Writing is a craft

Some people seem to absorb their writing talent with their mothers’ milk. The rest of us must and can learn the art of writing. As is the case with every trade, we need theoretical training and practical experience to become masterful at it. Find out what publishers expect from their writers. There are many courses available and you can find some excellent literature about the art of writing on the market. A writing coach will even walk with you from conceptual stage to publication and beyond.


Conflict, conflict, conflict

Have you noticed how the detective in your favorite crime series on TV often has trouble with his boss or a colleague? It is the scriptwriter’s job to build as much conflict into a story as possible. And it is you, the novelist’s job to do likewise. The more conflict, the faster the story appears to move along. Media flooding has decreased our attention spans. A fast pace is especially important if you want to write a gripping drama or thriller. Your chosen genre will influence how fast paced your book has to be.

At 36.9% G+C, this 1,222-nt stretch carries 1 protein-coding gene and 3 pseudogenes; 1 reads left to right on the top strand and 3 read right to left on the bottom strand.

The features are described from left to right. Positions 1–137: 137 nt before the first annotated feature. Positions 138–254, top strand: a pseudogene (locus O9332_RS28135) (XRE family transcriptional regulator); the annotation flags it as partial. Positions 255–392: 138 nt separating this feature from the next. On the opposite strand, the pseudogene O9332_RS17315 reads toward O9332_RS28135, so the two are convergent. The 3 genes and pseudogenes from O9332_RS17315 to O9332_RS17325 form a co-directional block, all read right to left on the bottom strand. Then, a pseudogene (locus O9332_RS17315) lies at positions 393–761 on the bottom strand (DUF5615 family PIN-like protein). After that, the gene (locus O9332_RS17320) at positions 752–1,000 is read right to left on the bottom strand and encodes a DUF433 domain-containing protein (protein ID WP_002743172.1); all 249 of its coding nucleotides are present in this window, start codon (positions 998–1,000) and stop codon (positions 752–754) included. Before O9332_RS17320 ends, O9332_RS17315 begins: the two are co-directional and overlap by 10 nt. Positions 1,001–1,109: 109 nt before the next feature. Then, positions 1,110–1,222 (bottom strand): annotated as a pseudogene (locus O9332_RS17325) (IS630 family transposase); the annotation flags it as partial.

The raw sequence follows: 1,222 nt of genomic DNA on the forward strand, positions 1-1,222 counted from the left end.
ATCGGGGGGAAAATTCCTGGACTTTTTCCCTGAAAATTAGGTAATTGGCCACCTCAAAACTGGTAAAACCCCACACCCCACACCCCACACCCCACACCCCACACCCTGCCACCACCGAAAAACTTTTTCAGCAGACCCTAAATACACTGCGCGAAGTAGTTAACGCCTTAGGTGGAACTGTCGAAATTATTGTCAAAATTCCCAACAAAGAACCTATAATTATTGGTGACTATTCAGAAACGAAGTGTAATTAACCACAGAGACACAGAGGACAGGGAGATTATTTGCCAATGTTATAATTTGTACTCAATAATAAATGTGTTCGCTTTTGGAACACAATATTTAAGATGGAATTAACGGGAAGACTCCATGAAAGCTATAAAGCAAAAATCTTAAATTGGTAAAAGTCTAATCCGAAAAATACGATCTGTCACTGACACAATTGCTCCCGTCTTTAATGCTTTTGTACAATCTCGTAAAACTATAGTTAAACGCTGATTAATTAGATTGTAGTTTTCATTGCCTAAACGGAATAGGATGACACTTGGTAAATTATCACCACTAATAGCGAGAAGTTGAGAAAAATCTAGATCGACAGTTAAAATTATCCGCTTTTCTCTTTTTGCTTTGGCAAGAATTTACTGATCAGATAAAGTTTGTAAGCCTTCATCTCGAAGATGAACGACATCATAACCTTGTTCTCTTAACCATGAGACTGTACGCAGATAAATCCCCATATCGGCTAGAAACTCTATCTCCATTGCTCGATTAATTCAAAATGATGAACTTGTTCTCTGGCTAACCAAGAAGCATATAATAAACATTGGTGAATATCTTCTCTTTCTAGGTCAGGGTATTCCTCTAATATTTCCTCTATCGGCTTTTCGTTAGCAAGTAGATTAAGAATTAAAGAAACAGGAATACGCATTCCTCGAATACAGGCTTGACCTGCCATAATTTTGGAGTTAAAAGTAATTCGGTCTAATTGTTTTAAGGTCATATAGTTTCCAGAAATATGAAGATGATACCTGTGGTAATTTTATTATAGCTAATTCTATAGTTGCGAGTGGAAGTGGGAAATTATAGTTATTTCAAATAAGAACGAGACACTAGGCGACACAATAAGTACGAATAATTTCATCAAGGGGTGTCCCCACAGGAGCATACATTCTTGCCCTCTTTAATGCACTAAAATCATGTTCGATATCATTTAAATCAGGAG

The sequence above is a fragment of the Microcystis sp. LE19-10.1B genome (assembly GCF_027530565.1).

Don’t mix your genres

A horse book can be a fantasy, a young adults’ or children’s story, or it could be a non-fiction advisor, a motivational self-help book, or an adventure novel. Publishers expect you to choose a genre and stick to it. For instance if you write a thriller, the reader must accompany the victim throughout his ordeal and experience his fear and emotional turmoil. If you write a horse mystery on the other hand, the reader will follow the narrative from the perspective of the detective who is solving the crime. Here the reader will engage with the detective’s struggles and pain. It can be quite tricky for a novice to change perspectives in such a way that the reader can easily follow. It’s easier to pick a simple perspective and stick to it throughout.


Careful with flashbacks and foreshadowing

When first starting out, don’t hesitate to use a simple chronological narrative style. Technically, it is easiest to write in past tense in the third person. The present tense reads faster and can be very exciting, but can be hard to maintain over a 400-page novel. Writing in the first person will make show not tell even more important as you are narrating from one perspective only. However, if this is your preferred personal style, use it! Use whatever you are comfortable with. As long as you stay in show not tell and active voice, and as long as you remember to limit the use of adjectives, there is no reason why it should not work.